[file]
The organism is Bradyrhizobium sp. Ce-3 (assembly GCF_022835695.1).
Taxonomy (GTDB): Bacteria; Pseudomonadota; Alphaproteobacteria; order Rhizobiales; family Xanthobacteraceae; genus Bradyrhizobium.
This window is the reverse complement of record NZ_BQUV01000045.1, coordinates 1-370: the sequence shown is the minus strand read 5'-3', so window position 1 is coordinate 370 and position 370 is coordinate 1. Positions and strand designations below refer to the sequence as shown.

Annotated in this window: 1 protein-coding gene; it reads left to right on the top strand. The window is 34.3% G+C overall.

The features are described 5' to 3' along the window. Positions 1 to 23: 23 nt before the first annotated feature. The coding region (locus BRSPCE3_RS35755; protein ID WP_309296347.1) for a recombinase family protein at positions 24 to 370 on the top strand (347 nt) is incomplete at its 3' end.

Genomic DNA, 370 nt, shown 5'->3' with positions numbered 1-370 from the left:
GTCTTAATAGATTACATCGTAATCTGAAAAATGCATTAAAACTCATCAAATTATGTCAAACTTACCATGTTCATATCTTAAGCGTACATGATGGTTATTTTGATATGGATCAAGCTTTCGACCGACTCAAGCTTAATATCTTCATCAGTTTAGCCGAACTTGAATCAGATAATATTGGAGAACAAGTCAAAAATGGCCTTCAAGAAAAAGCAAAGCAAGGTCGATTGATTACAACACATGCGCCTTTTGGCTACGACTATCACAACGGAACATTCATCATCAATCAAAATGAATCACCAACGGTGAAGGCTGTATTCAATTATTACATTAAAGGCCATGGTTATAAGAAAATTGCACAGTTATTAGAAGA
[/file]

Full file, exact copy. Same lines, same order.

The organism is Bradyrhizobium sp. Ce-3 (assembly GCF_022835695.1).
Taxonomy (GTDB): Bacteria; Pseudomonadota; Alphaproteobacteria; order Rhizobiales; family Xanthobacteraceae; genus Bradyrhizobium.
This window is the reverse complement of record NZ_BQUV01000045.1, coordinates 1-370: the sequence shown is the minus strand read 5'-3', so window position 1 is coordinate 370 and position 370 is coordinate 1. Positions and strand designations below refer to the sequence as shown.

Annotated in this window: 1 protein-coding gene; it reads left to right on the top strand. The window is 34.3% G+C overall.

The features are described 5' to 3' along the window. Positions 1 to 23: 23 nt before the first annotated feature. The coding region (locus BRSPCE3_RS35755; protein ID WP_309296347.1) for a recombinase family protein at positions 24 to 370 on the top strand (347 nt) is incomplete at its 3' end.

Genomic DNA, 370 nt, shown 5'->3' with positions numbered 1-370 from the left:
GTCTTAATAGATTACATCGTAATCTGAAAAATGCATTAAAACTCATCAAATTATGTCAAACTTACCATGTTCATATCTTAAGCGTACATGATGGTTATTTTGATATGGATCAAGCTTTCGACCGACTCAAGCTTAATATCTTCATCAGTTTAGCCGAACTTGAATCAGATAATATTGGAGAACAAGTCAAAAATGGCCTTCAAGAAAAAGCAAAGCAAGGTCGATTGATTACAACACATGCGCCTTTTGGCTACGACTATCACAACGGAACATTCATCATCAATCAAAATGAATCACCAACGGTGAAGGCTGTATTCAATTATTACATTAAAGGCCATGGTTATAAGAAAATTGCACAGTTATTAGAAGA